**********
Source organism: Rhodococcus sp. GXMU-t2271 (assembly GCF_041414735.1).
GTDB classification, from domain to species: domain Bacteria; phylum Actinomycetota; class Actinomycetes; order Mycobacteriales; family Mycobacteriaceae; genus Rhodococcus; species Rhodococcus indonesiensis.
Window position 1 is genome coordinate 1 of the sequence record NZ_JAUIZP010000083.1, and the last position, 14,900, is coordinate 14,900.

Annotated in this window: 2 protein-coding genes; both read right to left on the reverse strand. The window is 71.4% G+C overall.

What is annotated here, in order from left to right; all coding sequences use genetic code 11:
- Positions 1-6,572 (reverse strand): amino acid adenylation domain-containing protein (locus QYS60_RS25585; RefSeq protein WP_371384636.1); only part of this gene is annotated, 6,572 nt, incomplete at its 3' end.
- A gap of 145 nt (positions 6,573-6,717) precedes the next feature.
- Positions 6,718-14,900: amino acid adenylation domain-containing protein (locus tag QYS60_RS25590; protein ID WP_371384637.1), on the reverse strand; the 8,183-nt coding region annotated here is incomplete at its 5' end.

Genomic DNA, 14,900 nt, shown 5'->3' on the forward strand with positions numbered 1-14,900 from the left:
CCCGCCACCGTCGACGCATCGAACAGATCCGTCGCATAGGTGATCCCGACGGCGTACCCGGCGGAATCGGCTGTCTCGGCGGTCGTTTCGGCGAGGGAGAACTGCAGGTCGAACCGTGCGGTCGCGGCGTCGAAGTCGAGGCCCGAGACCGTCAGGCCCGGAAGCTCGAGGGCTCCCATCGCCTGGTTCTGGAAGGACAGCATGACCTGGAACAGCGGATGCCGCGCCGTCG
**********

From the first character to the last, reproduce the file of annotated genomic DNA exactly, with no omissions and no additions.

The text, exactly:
Source organism: Rhodococcus sp. GXMU-t2271 (assembly GCF_041414735.1).
GTDB classification, from domain to species: domain Bacteria; phylum Actinomycetota; class Actinomycetes; order Mycobacteriales; family Mycobacteriaceae; genus Rhodococcus; species Rhodococcus indonesiensis.
Window position 1 is genome coordinate 1 of the sequence record NZ_JAUIZP010000083.1, and the last position, 14,900, is coordinate 14,900.

Annotated in this window: 2 protein-coding genes; both read right to left on the reverse strand. The window is 71.4% G+C overall.

What is annotated here, in order from left to right; all coding sequences use genetic code 11:
- Positions 1-6,572 (reverse strand): amino acid adenylation domain-containing protein (locus QYS60_RS25585; RefSeq protein WP_371384636.1); only part of this gene is annotated, 6,572 nt, incomplete at its 3' end.
- A gap of 145 nt (positions 6,573-6,717) precedes the next feature.
- Positions 6,718-14,900: amino acid adenylation domain-containing protein (locus tag QYS60_RS25590; protein ID WP_371384637.1), on the reverse strand; the 8,183-nt coding region annotated here is incomplete at its 5' end.

Genomic DNA, 14,900 nt, shown 5'->3' on the forward strand with positions numbered 1-14,900 from the left:
CCCGCCACCGTCGACGCATCGAACAGATCCGTCGCATAGGTGATCCCGACGGCGTACCCGGCGGAATCGGCTGTCTCGGCGGTCGTTTCGGCGAGGGAGAACTGCAGGTCGAACCGTGCGGTCGCGGCGTCGAAGTCGAGGCCCGAGACCGTCAGGCCCGGAAGCTCGAGGGCTCCCATCGCCTGGTTCTGGAAGGACAGCATGACCTGGAACAGCGGATGCCGCGCCGTCG